“It’s the mutual communication between them which I felt needed to be portrayed in detail and I felt that it was very important to deliver that to the audience’s heart.”

Photo courtesy of Netflix

Leach also expressed how he would like to explore more of Sara’s childhood with her robot adoptive parents if he’s given the chance.

“If I was able to make a couple of more episodes I probably would have focused a little bit more on Sara and the robots raising her. And continue to build and grow their emotional connections,” the producer explained.

The battle between Sara and Zero

At the center of the story is a conflict between Sara’s dream and one robot’s ideals. Sara of course, seeks to revive humanity, but for the robot Zero, this would only bring harm to the world once more.

“I like building villains that you can feel sympathetic for, that you might actually agree with in some ways,” says creator Justin Leach about Zero. “I wanted more complexity as to why someone does something and I think it’s more interesting if you can, in some ways, understand why the villain would do what he did. It’s interesting because at first, I didn’t really think about that very much, but as [the story] kind of developed, and in the times that we live in now, that question sort of became more in the forefront of the story.”

“It seems like we’re living in an unsure time of what might happen based on our actions [toward] the environment so I think people might ask the same question and wonder if he’s actually right.” Added Leach.

Photo courtesy of Netflix

Director Irie also expressed his sentiments on Zero: “Right now, I don’t share Zero’s thoughts but when I was in my teens, when I was still a student, when I was pondering the relationship between humanity and nature, I felt that humanity did have a bad influence on the world, on our nature, and I felt very sad about that. Right now though, I feel that there are ways that we can resolve this so I feel more hopeful and my hope is that people would watch EDEN and look at this character as somebody that we don’t want to be.”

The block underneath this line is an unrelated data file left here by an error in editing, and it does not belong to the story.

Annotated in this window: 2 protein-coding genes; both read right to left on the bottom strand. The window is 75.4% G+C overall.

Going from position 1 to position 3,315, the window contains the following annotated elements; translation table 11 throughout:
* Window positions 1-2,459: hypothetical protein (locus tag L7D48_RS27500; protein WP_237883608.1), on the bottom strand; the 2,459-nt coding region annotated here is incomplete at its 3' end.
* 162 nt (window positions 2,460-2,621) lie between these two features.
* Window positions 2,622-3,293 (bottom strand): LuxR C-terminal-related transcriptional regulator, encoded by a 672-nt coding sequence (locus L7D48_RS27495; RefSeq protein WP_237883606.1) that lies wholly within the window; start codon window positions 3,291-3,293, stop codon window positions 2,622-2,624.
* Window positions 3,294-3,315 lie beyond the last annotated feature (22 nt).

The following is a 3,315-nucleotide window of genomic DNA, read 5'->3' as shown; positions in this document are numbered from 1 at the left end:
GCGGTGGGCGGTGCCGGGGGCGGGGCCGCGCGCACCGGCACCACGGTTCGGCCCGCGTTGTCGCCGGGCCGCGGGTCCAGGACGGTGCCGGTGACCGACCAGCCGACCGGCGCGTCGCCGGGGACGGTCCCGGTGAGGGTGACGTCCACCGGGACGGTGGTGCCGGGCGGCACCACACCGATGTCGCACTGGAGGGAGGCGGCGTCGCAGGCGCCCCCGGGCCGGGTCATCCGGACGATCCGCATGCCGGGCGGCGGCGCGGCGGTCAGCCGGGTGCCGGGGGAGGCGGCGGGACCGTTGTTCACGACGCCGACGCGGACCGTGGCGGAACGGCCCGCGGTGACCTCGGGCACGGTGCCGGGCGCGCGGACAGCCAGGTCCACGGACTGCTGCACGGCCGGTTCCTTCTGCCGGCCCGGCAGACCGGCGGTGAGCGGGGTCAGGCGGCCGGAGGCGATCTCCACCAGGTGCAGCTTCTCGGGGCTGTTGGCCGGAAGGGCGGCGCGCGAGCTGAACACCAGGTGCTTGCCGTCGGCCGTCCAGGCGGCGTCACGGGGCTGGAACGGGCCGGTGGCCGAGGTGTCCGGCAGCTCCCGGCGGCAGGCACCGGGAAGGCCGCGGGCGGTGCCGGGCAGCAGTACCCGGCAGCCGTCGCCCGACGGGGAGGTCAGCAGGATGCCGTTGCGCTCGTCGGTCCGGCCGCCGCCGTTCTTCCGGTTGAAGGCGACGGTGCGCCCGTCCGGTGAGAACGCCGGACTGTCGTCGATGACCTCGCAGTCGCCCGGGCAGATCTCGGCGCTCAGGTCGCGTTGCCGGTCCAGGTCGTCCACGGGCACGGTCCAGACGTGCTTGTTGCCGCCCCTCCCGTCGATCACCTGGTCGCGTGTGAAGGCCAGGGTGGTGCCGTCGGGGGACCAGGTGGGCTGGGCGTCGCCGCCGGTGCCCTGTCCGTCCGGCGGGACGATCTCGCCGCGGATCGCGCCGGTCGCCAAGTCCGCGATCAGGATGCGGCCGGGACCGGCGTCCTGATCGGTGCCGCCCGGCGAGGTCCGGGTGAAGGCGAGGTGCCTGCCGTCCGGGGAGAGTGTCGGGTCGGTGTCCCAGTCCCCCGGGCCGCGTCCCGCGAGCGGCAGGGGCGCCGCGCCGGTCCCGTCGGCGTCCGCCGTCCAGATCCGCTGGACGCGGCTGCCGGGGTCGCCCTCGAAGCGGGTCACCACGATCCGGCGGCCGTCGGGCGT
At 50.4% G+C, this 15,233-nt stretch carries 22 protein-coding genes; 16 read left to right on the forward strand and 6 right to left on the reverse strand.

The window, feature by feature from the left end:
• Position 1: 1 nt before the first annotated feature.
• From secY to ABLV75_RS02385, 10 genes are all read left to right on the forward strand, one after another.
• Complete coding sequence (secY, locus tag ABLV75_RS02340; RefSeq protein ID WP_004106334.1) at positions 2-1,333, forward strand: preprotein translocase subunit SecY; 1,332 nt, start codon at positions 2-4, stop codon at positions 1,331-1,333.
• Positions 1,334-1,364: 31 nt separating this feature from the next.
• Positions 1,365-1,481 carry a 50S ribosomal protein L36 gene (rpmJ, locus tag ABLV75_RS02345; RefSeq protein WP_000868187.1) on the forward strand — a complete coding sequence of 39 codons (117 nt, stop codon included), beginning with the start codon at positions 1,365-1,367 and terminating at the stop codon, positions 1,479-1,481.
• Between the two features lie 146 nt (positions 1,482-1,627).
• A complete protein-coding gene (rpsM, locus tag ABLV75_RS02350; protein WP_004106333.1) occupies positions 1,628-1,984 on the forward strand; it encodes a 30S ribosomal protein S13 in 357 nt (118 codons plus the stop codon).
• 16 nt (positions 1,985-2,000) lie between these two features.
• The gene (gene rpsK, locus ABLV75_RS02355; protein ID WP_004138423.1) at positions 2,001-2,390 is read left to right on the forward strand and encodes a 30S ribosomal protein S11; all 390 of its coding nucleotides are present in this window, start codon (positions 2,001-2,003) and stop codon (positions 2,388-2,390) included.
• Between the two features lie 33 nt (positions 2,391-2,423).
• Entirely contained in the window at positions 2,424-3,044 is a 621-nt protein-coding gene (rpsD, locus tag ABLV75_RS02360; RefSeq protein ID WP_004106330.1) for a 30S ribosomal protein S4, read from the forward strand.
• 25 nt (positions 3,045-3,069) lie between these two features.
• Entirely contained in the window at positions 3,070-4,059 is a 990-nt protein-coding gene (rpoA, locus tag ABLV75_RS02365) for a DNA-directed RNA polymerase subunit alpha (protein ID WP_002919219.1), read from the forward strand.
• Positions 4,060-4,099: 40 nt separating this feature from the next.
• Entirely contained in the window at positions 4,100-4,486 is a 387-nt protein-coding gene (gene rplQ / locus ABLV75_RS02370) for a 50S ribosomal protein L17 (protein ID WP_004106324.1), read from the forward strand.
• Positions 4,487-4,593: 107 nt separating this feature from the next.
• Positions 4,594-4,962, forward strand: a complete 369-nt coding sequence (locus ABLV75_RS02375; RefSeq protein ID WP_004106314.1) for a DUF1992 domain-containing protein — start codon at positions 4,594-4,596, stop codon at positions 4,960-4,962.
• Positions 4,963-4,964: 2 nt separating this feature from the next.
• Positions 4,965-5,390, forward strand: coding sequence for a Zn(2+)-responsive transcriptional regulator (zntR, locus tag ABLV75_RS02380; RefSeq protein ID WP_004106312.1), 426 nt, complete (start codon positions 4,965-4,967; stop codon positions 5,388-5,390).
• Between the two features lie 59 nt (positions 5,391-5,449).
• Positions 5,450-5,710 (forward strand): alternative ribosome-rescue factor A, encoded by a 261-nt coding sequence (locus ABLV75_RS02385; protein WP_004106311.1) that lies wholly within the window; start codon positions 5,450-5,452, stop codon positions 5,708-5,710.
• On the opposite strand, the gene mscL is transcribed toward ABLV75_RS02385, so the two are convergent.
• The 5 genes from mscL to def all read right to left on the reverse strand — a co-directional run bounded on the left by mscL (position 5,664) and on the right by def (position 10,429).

And this hope from the director is well represented by Zero’s adversary and the show’s heroine, Sara. She “symbolizes hope and the good side of humanity. That we can turn things around,” Leach described the bubbly girl.

Director Irie wishes that the protagonist’s positive outlook will extend to the viewers, especially with a pandemic in our midst.

“[Sara] whatever the challenging situation she’s in, continues to step forward. She never loses positivity. There’s a better her that she wants to be. There’s a world that she hopes is shaped in a certain way. She believes that and she continues to take steps forward. And I wanted that emotion to be received by the viewers, especially in where we are now globally. I hope that comes as a support to many people. If that happens I’ll be very happy. Saying all of that though, [EDEN is still] a piece of entertainment so I do hope that you, first and foremost, enjoy it.”

Photo courtesy of Netflix

You can enjoy watching Eden on Netflix starting this May 27. The anime series is produced by studios Qubic Pictures and CGCG. Its character design is by Cowboy Bebop‘s Toshihiro Kawamoto, concept design is by Christophe Ferreira, and the script is penned by Kimiko Ueno.

Its Japanese voice cast includes Marika Kohno, Kentaro Ito, Kyoko Hikami, Koichi Yamadera, and Yuuki Kuwahara. Meanwhile, the English cast includes Ruby Rose Turner, David Tennant, Rosario Dawson, Neil Patrick Harris, and Cassandra Lee Morris.

Homestream image courtesy of Netflix.